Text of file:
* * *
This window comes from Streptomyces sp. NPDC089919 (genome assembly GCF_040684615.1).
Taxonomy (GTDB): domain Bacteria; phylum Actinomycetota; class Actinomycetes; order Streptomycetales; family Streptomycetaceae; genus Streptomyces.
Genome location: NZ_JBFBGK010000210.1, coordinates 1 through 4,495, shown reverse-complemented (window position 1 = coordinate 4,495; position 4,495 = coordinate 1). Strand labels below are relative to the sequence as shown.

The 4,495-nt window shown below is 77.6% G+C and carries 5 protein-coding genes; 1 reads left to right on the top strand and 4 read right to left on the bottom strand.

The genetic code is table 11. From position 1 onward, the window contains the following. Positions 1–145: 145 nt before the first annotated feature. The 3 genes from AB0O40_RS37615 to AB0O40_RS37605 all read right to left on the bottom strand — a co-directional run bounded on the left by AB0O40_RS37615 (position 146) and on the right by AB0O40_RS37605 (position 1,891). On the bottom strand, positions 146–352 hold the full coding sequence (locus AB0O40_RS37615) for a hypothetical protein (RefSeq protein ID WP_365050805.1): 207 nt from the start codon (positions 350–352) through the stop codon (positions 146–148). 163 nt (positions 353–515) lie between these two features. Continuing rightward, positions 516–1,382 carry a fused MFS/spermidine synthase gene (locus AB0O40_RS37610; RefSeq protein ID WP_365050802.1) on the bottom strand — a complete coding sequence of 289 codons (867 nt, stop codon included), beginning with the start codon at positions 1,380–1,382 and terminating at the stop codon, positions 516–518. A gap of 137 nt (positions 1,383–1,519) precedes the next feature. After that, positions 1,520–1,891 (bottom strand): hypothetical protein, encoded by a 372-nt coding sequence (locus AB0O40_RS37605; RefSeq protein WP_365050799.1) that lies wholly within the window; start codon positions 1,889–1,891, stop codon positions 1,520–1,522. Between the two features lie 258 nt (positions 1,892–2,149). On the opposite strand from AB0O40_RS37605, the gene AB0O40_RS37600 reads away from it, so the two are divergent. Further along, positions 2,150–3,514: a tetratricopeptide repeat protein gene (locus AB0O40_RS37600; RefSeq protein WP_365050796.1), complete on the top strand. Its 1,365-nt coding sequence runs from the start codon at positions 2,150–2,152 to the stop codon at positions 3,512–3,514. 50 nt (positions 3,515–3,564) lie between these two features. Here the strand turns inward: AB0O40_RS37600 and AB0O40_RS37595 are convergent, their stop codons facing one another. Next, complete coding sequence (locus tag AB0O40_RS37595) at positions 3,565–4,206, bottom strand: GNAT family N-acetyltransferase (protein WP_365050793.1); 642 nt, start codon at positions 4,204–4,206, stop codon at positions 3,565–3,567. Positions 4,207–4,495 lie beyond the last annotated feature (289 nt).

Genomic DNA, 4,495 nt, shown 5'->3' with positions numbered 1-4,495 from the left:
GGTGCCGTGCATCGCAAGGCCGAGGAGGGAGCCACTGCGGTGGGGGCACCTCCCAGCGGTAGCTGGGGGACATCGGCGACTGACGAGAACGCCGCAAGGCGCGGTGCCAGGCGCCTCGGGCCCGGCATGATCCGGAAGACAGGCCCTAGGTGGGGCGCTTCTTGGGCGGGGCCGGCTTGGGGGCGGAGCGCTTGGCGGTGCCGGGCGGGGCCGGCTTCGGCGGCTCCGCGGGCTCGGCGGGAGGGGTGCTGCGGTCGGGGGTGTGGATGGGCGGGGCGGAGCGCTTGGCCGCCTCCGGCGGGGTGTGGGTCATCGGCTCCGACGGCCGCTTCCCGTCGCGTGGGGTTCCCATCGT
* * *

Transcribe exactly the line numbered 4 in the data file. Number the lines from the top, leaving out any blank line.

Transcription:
The 4,495-nt window shown below is 77.6% G+C and carries 5 protein-coding genes; 1 reads left to right on the top strand and 4 read right to left on the bottom strand.